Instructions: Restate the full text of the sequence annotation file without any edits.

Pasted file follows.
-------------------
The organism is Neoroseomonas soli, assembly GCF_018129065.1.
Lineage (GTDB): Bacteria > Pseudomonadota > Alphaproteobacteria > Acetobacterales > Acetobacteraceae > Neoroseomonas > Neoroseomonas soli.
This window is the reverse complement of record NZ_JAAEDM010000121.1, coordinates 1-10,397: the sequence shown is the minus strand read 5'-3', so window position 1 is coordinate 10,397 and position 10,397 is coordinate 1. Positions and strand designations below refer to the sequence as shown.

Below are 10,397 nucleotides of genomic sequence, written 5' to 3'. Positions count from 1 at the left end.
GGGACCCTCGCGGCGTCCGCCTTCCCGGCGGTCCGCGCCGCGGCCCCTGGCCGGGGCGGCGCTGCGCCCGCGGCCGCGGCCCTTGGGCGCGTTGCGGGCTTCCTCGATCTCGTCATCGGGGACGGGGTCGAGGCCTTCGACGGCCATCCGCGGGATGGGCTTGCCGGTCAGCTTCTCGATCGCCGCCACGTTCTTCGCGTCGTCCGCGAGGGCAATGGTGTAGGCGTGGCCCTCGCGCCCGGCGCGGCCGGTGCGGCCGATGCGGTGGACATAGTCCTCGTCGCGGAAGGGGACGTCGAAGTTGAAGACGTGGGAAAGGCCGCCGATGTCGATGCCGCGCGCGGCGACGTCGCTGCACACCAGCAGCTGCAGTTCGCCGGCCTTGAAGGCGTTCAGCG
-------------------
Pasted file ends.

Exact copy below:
The organism is Neoroseomonas soli, assembly GCF_018129065.1.
Lineage (GTDB): Bacteria > Pseudomonadota > Alphaproteobacteria > Acetobacterales > Acetobacteraceae > Neoroseomonas > Neoroseomonas soli.
This window is the reverse complement of record NZ_JAAEDM010000121.1, coordinates 1-10,397: the sequence shown is the minus strand read 5'-3', so window position 1 is coordinate 10,397 and position 10,397 is coordinate 1. Positions and strand designations below refer to the sequence as shown.

Below are 10,397 nucleotides of genomic sequence, written 5' to 3'. Positions count from 1 at the left end.
GGGACCCTCGCGGCGTCCGCCTTCCCGGCGGTCCGCGCCGCGGCCCCTGGCCGGGGCGGCGCTGCGCCCGCGGCCGCGGCCCTTGGGCGCGTTGCGGGCTTCCTCGATCTCGTCATCGGGGACGGGGTCGAGGCCTTCGACGGCCATCCGCGGGATGGGCTTGCCGGTCAGCTTCTCGATCGCCGCCACGTTCTTCGCGTCGTCCGCGAGGGCAATGGTGTAGGCGTGGCCCTCGCGCCCGGCGCGGCCGGTGCGGCCGATGCGGTGGACATAGTCCTCGTCGCGGAAGGGGACGTCGAAGTTGAAGACGTGGGAAAGGCCGCCGATGTCGATGCCGCGCGCGGCGACGTCGCTGCACACCAGCAGCTGCAGTTCGCCGGCCTTGAAGGCGTTCAGCG